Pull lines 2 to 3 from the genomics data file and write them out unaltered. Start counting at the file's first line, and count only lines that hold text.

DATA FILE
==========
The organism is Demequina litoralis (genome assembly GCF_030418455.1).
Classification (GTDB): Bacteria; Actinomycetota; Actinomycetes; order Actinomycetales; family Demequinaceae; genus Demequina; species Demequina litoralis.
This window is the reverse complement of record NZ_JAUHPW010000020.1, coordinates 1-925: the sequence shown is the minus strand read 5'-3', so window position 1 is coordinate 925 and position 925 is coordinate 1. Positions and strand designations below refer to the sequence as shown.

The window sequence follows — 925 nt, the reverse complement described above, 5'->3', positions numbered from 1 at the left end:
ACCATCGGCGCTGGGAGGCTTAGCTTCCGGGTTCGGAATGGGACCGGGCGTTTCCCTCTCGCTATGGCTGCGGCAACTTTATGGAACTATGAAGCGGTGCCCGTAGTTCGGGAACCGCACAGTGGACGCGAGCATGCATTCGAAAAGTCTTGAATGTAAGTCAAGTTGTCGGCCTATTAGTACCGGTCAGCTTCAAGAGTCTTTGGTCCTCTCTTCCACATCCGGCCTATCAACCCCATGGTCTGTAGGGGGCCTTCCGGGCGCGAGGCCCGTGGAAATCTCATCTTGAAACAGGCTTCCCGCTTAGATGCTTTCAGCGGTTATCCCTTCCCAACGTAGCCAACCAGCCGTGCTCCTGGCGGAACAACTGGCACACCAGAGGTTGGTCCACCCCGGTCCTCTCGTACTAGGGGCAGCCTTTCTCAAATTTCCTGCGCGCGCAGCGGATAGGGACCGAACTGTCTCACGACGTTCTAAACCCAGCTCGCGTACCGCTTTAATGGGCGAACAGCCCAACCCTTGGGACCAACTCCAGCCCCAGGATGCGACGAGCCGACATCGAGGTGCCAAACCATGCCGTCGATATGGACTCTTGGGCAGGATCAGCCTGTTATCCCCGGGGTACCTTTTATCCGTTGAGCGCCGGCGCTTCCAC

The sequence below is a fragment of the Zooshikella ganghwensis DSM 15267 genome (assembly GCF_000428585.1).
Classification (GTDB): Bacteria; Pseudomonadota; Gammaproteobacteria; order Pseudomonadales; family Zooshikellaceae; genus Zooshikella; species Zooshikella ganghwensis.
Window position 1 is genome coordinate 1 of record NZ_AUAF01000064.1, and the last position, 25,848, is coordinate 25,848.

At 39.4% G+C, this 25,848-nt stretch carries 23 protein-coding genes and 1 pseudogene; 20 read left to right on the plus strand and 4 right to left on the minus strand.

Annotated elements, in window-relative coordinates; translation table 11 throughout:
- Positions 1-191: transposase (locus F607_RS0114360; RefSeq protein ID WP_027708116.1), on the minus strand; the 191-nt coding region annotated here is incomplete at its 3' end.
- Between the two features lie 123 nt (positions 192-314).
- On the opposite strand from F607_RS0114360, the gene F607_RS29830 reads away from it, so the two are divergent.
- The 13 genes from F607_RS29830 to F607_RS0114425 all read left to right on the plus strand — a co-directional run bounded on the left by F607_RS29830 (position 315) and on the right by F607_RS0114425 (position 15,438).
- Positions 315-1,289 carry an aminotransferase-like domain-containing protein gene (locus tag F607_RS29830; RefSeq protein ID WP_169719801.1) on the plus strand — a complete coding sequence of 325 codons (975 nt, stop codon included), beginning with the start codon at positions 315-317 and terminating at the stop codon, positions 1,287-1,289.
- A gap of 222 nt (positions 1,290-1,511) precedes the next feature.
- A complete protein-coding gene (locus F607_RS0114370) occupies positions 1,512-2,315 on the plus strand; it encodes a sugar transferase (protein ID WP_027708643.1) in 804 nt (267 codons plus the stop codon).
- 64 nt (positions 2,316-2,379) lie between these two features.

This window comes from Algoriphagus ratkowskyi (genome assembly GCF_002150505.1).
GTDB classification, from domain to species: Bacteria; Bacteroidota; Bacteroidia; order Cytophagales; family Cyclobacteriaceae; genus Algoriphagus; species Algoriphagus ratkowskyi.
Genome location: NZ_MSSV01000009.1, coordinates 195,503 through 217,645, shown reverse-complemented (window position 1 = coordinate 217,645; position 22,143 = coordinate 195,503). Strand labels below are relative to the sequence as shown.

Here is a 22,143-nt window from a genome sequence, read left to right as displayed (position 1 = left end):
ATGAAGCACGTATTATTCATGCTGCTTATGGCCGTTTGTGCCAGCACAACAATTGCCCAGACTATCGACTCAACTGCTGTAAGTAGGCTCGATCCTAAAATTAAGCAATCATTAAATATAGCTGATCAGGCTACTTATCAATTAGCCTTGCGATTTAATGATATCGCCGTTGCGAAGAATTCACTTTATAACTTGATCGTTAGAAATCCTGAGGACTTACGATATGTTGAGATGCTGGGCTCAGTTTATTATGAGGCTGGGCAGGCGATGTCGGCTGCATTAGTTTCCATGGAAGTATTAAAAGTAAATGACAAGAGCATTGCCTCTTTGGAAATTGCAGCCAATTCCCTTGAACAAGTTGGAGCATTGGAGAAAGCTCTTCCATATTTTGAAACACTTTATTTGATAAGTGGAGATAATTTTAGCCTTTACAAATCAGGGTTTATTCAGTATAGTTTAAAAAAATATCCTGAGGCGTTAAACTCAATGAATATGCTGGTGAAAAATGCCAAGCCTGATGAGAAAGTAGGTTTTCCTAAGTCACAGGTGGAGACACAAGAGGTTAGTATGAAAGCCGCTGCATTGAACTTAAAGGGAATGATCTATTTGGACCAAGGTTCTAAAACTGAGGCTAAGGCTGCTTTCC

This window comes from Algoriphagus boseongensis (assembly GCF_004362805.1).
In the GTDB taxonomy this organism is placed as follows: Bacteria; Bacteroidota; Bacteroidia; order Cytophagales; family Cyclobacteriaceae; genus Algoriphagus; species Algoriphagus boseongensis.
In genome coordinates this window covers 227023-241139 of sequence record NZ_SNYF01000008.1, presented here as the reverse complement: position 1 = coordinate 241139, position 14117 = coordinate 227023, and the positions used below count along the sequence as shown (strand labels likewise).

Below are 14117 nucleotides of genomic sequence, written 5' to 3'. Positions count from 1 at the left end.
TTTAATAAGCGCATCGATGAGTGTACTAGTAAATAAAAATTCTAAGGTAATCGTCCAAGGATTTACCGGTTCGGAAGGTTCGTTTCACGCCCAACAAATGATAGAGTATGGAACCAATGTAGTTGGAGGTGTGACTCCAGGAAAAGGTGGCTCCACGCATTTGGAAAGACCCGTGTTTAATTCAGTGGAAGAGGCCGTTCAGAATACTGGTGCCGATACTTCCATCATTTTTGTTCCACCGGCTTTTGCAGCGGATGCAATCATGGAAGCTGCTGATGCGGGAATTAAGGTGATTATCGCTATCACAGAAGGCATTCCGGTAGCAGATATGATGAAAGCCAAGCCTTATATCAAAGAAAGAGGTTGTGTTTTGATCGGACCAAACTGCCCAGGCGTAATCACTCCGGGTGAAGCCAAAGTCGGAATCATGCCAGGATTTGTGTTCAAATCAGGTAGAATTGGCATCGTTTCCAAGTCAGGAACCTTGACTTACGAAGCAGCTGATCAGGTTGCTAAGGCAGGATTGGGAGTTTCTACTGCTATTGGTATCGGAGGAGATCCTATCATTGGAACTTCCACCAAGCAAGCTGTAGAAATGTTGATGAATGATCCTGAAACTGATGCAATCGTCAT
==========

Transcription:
Classification (GTDB): Bacteria; Actinomycetota; Actinomycetes; order Actinomycetales; family Demequinaceae; genus Demequina; species Demequina litoralis.
This window is the reverse complement of record NZ_JAUHPW010000020.1, coordinates 1-925: the sequence shown is the minus strand read 5'-3', so window position 1 is coordinate 925 and position 925 is coordinate 1. Positions and strand designations below refer to the sequence as shown.